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5 Tips For Modifying Child Support

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child support modifications Modifying a child support order is so confusing that many parents decide to not even bother with it even after their financial circumstances have changed.

Doing nothing, however, is a huge mistake that can wind up being extremely costly depending on your situation.

Here are five things to keep in mind regarding modifying child support orders.

Child support doesn’t modify automatically

The factors used to calculate your child support payment might have changed, but that unfortunately doesn’t automatically trigger a modification.

For example, your child might turn 18 – the age of emancipation in many states. A lot of people mistakenly assume that child support orders end automatically once a child reaches the emancipation age.

The thing is, only you and the other parent are paying attention to the child’s support eligibility.

The same is true whenever you or the other parent experience a change in income.

Maybe you received a pay cut – or your ex-spouse got a promotion. That might be grounds to modify a child support order, but it doesn’t automatically trigger a review of the existing order.

It is incumbent upon you to be proactive in letting the court know about the changed circumstances and filing for a child support modification.

Child support modifications are rarely retroactive

In most instances, modifications to child support only go back to the date the request was filed.

So, let’s say you lost your job on August 1, but didn’t file a motion to modify your child support order until a month later. Typically, the court will only consider changing the order to the date upon which you filed.

However, there are some exceptions to this rule. In Oklahoma, a statute allows a child support order to be retroactively modified if a parent paying less child support because of extensive parenting time ends up having the child less often than anticipated.

Never agree to out-of-court modifications

Going to court is not an enjoyable experience. It’s costly, both in terms of your money and time.

As painful as a court appearance might be, you should still always go through that formality when modifying child support rather than coming to an out-of-court agreement with your ex.

You might get along great with your ex. That’s great and will do wonders for your relationship as co-parents, but you should never rely on a handshake, or even a handwritten agreement, out of court to modify child support.

As great as things might currently be going with your ex, circumstances can always change and arguments can arise. If that happens, your ex might take you to court on a contempt charge because you haven’t been paying the court-ordered amount of child support.

The fact of the matter is the court is the only one with the power to modify your existing child support order.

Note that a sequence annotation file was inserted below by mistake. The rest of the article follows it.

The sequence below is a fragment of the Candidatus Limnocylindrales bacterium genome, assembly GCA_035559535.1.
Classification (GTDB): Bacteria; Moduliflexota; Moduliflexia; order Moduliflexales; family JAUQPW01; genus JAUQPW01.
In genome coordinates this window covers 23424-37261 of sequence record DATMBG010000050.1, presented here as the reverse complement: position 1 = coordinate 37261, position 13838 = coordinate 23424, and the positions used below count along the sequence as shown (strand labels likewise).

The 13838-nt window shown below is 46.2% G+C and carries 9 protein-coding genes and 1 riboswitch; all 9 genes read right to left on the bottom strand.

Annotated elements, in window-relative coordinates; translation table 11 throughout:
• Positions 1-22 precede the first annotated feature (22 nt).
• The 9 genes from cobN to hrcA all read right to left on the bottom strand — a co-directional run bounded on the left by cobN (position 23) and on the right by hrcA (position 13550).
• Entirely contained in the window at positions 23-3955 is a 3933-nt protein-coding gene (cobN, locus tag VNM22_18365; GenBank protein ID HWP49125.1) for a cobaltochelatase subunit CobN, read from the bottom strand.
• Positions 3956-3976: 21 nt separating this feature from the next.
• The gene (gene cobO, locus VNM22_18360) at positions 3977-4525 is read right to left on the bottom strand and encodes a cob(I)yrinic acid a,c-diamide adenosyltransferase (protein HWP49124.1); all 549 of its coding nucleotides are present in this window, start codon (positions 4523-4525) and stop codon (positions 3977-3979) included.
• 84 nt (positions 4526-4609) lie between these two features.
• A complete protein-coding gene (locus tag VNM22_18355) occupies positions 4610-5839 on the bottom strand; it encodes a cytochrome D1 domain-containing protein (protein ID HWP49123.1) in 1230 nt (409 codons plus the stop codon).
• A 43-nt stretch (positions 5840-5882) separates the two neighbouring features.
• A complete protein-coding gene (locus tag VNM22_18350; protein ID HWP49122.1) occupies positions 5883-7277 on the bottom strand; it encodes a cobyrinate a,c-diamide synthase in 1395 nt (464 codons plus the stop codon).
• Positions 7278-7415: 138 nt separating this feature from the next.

Keep accurate records

Thorough and accurate record-keeping is a crucial part of any divorce, even after you’ve received your decree.

It is critical to keep track of all of your child support payments, medical reimbursements, daycare costs, etc.

As a divorced dad, you’re likely burning both ends of the candle, working long hours to make your child support payments and rushing around to fulfill all your roles as a father. It’s easy during the hustle and bustle of everyday life to fall behind on your record-keeping.

That can come back to bite you in a major way if your ex ever denies that she received the payments you’ve made.

There are many different methods for accurate record-keeping, and you’ll have to find a system that works best for you.

It might be worth taking advantage of a state agency income withholding. Although you’ll have to invite the government into your finances, an income withholding order is among the easiest ways to track reliable records of your child support payments.

You could also try to set up an automatic payment through your bank that includes an automatic memo that shows the payment was for child support.

One thing to always avoid is making your child support payments with cash or money order without getting a signed receipt from the other parent.

Also make sure to get signed receipts for daycare or medical expense reimbursements. You’ll need to keep those receipts organized and accessible.

Make sure your records are entered into evidence

The most detailed and accurate records will do you no good if you can’t enter them as evidence.

The rules of evidence can be extremely complicated, so it’s best to consult with an attorney to help prepare your records and ensure you get the best possible outcome when you appear in court.

Frank Murphy

Edited By Frank Murphy

Chief Compliance Officer
Frank Murphy

Frank Murphy is the Chief Compliance Officer and an Executive Partner at Cordell & Cordell. His responsibilities include oversight of the Firm’s compliance with Legal and Ethical obligations as well as contributing to the day-to-day operations of the Firm as an Executive Partner.

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